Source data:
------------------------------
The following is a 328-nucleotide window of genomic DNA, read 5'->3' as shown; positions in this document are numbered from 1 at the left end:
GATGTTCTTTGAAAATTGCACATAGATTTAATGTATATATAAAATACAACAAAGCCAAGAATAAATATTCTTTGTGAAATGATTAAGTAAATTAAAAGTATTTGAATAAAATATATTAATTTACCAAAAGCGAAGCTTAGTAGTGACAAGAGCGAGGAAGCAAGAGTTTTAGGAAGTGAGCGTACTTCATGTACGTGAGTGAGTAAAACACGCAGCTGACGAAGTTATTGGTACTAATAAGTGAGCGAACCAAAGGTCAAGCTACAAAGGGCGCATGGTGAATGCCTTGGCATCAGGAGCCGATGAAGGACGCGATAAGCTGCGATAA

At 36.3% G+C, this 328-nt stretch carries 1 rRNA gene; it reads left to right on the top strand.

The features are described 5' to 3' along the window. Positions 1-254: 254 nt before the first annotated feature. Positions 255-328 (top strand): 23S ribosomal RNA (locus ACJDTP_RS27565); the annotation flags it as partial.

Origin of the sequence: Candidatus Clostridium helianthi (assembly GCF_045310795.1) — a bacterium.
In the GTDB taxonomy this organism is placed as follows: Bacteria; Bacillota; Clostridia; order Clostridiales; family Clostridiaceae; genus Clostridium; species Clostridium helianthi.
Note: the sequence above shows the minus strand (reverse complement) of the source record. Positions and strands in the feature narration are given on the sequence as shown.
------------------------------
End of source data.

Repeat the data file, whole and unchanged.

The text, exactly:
The following is a 328-nucleotide window of genomic DNA, read 5'->3' as shown; positions in this document are numbered from 1 at the left end:
GATGTTCTTTGAAAATTGCACATAGATTTAATGTATATATAAAATACAACAAAGCCAAGAATAAATATTCTTTGTGAAATGATTAAGTAAATTAAAAGTATTTGAATAAAATATATTAATTTACCAAAAGCGAAGCTTAGTAGTGACAAGAGCGAGGAAGCAAGAGTTTTAGGAAGTGAGCGTACTTCATGTACGTGAGTGAGTAAAACACGCAGCTGACGAAGTTATTGGTACTAATAAGTGAGCGAACCAAAGGTCAAGCTACAAAGGGCGCATGGTGAATGCCTTGGCATCAGGAGCCGATGAAGGACGCGATAAGCTGCGATAA

At 36.3% G+C, this 328-nt stretch carries 1 rRNA gene; it reads left to right on the top strand.

The features are described 5' to 3' along the window. Positions 1-254: 254 nt before the first annotated feature. Positions 255-328 (top strand): 23S ribosomal RNA (locus ACJDTP_RS27565); the annotation flags it as partial.

Origin of the sequence: Candidatus Clostridium helianthi (assembly GCF_045310795.1) — a bacterium.
In the GTDB taxonomy this organism is placed as follows: Bacteria; Bacillota; Clostridia; order Clostridiales; family Clostridiaceae; genus Clostridium; species Clostridium helianthi.
Note: the sequence above shows the minus strand (reverse complement) of the source record. Positions and strands in the feature narration are given on the sequence as shown.